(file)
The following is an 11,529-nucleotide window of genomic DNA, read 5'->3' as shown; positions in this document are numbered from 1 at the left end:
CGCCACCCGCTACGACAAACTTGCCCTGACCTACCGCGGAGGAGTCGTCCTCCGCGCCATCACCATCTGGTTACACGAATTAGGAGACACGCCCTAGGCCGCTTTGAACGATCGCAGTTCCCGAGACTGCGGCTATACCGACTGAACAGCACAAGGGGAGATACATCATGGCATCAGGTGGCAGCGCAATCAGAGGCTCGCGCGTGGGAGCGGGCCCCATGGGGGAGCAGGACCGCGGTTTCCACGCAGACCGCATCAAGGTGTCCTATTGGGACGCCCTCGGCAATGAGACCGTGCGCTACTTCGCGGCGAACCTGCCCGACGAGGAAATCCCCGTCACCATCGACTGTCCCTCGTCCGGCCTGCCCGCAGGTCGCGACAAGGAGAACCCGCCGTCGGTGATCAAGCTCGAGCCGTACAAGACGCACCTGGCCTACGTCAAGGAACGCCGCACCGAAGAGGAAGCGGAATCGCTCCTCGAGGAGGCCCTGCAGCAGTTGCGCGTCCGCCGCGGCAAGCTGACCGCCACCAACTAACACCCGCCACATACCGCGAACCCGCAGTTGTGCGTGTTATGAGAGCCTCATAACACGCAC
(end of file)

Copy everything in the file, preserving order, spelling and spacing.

The following is an 11,529-nucleotide window of genomic DNA, read 5'->3' as shown; positions in this document are numbered from 1 at the left end:
CGCCACCCGCTACGACAAACTTGCCCTGACCTACCGCGGAGGAGTCGTCCTCCGCGCCATCACCATCTGGTTACACGAATTAGGAGACACGCCCTAGGCCGCTTTGAACGATCGCAGTTCCCGAGACTGCGGCTATACCGACTGAACAGCACAAGGGGAGATACATCATGGCATCAGGTGGCAGCGCAATCAGAGGCTCGCGCGTGGGAGCGGGCCCCATGGGGGAGCAGGACCGCGGTTTCCACGCAGACCGCATCAAGGTGTCCTATTGGGACGCCCTCGGCAATGAGACCGTGCGCTACTTCGCGGCGAACCTGCCCGACGAGGAAATCCCCGTCACCATCGACTGTCCCTCGTCCGGCCTGCCCGCAGGTCGCGACAAGGAGAACCCGCCGTCGGTGATCAAGCTCGAGCCGTACAAGACGCACCTGGCCTACGTCAAGGAACGCCGCACCGAAGAGGAAGCGGAATCGCTCCTCGAGGAGGCCCTGCAGCAGTTGCGCGTCCGCCGCGGCAAGCTGACCGCCACCAACTAACACCCGCCACATACCGCGAACCCGCAGTTGTGCGTGTTATGAGAGCCTCATAACACGCAC